Recently, the U.S. Department of Labor cleared the way for small employers to band together more easily, in the hope of lowering insurance premiums, thereby creating negotiating power and providing additional insurance options. Many small business leaders see this as the savior for small business group health insurance.
Not so fast! While this association avenue provides more options and may generate temporary savings for employers with premiums higher than the norm, it’s been tried before with little, if any, success. We are setting the stage for long-term failure, unless we change the model.
The truth is that most small employers are already part of huge “small group community rating pools” without even knowing it. The proposed so-called association plans can’t come near the size of the rating pools many small businesses are already in.
Then consider that small businesses/sole proprietors are among the worst claims risks. As such, many “risk pools” are heavily subsidized by the federal government and insurance companies’ large-employer clients. The association plan’s better-risk employers will end up finding more reasonable pricing elsewhere, leading to — you guessed it — the “savior” pool’s unaffordability and ultimate collapse.
Transparency is the key
The problem really isn’t insurance. The bottom line is that health care is not a real business, despite being allowed to act like one. Doesn’t matter if you have five or 5,000 employees — if you’re in a group plan, the fee a large teaching hospital charges for a diagnostic or surgery does not change, which leads us to a word many of our politicians shy away from — transparency.
How are the prices of health care services and prescription drugs determined? Ask your hospital for a list of charges for a no-complications maternity stay. You won’t get it. The largest hospital and medical provider groups are responsible for disproportionately driving up costs. They are powerful, untouchable and have the public over a barrel.
The cost of medical care in the United States is four times that of comparable systems worldwide. There exists nearly $280 billion of fraud in our system; combine that number with lack of efficiency, data cohesion and waste, and hundreds of additional billions are added to that astounding sum.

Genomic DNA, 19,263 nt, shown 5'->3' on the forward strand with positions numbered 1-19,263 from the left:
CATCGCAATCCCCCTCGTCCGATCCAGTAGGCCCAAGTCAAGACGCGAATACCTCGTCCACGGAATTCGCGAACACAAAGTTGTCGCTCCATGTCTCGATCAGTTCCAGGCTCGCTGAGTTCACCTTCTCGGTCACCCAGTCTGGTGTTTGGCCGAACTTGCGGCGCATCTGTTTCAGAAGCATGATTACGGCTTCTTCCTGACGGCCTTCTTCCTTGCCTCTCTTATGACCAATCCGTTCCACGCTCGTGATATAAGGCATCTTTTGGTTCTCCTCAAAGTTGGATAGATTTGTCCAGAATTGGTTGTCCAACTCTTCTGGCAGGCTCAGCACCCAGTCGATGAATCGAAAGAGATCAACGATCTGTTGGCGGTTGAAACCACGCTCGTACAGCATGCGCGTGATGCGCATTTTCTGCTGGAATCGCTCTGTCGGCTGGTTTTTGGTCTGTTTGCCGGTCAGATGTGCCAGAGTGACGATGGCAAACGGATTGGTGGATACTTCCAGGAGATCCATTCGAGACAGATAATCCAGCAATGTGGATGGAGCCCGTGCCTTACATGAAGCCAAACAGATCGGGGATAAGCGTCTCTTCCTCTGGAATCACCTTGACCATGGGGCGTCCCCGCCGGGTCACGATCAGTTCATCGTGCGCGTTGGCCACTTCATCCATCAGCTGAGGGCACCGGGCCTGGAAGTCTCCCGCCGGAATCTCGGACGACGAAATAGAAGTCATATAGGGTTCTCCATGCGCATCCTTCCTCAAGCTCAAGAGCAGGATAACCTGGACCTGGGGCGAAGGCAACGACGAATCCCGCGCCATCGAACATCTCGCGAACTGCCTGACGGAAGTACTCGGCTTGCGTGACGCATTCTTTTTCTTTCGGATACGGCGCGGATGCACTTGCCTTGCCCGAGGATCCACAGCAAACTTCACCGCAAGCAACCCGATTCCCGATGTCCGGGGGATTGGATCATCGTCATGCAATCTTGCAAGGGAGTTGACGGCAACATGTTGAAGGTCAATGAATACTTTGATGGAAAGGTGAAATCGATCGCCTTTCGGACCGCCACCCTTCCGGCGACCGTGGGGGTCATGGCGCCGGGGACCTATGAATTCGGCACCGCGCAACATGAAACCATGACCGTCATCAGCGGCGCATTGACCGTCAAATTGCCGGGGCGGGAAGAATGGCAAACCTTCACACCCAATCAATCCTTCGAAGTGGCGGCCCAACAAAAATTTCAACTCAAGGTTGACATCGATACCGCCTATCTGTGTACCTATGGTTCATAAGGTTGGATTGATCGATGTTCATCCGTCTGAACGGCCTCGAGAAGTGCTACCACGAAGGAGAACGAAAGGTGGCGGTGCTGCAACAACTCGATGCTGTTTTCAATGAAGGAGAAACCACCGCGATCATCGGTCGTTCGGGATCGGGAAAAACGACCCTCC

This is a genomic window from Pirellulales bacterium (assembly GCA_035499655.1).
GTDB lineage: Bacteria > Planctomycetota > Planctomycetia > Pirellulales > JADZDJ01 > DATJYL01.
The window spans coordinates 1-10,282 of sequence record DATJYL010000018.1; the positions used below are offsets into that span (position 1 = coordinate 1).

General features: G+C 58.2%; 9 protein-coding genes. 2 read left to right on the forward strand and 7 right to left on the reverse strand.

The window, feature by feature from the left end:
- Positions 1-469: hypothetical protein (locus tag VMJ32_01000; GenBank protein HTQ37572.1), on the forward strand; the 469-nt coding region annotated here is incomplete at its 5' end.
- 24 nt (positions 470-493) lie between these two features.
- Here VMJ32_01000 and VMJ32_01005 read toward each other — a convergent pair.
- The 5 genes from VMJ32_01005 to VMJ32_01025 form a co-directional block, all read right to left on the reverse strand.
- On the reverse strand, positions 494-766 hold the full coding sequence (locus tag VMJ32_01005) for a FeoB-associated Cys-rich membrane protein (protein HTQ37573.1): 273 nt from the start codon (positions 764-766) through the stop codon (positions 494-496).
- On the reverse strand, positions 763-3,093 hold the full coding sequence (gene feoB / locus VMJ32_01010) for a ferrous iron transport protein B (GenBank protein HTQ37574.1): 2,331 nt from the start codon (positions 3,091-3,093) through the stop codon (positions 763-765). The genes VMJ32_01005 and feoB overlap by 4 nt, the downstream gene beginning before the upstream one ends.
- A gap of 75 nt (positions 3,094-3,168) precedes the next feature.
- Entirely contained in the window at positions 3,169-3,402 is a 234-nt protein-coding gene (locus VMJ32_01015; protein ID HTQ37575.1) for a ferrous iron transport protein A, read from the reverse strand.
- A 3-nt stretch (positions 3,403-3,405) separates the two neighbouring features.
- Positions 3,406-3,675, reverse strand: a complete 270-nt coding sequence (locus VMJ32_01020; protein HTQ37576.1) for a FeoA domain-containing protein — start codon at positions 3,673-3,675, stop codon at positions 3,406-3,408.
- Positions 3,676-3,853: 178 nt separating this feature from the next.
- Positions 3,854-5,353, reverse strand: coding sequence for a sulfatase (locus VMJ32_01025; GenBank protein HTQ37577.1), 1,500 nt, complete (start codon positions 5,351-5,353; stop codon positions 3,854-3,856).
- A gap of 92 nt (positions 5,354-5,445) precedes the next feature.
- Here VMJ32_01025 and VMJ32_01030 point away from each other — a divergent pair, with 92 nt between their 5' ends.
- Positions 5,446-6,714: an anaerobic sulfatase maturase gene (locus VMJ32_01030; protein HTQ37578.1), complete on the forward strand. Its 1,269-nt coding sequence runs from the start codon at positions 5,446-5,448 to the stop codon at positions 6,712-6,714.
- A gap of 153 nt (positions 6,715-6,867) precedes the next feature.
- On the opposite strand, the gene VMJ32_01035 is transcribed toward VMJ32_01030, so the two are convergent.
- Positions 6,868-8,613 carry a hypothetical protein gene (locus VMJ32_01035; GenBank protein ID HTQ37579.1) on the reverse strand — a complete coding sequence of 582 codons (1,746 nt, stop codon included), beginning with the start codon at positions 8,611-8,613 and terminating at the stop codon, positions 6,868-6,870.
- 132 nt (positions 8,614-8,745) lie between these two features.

So, what can be done to mitigate the out-of-control spiraling cost of health care?
Break up the largest hospital groups that are driving up costs. Mandate complete cost transparency among all medical, pharmacy and insurance providers. Allow development of insurance products that recognize the cost and quality realties of each provider. Encourage acceptance of a reference-based reimbursement system.
At the employer levels, embrace a comparative prescription drug environment so employees and dependents can access drugs through their plan, the manufacturer, private or government-sponsored assistance programs.
The per-unit cost of care is the primary problem and high premiums are merely the symptom. There needs to be a robust system in place to lower the cost of services running through the Department of Labor’s Association plan. Telemedicine outside the insurance company lowers costs; in fact, the American Medical Association estimates that as many as 70 percent of emergency room, urgent care and primary care visits are unnecessary and can be handled via telemedicine.
Another cost-cutting measure? How about a mandated “second opinion” program separate from insurance? Studies show an absolute return on investment for consumers seeking independent second opinions for serious ailments.
And let me make another plea for a comparative prescription drug environment. By connecting members with coupons, prescription-assistance programs and inexpensive generic lists, many consumers will pay for prescriptions outside of insurance, thereby reducing drug claims running through group medical plans. Seems like a no-brainer, right? So, why aren’t we doing this?
To those out there developing association/group plans — I implore you to consider that 8 percent of the insured American population account for 60 percent of the cost of claims. The price of large claims is the strongest driver of group insurance premiums.
We need innovative features that can make health care affordable, and we also need politicians with the courage to take on the cost issue. I have to say that I was disappointed during a recent trip to D.C., when I asked a few elected officials about health care costs.
The response? “Health care fatigue.”
It’s our imperative to learn from past association health plan failures and recognize the true causes for the rise in premiums, otherwise the cost of health insurance will continue to rise. It’s a symptom that needs much more than a bandage.
Michael McKenna is the CEO of Comprehensive Benefit Administrators. Find more at cbacompanies.com.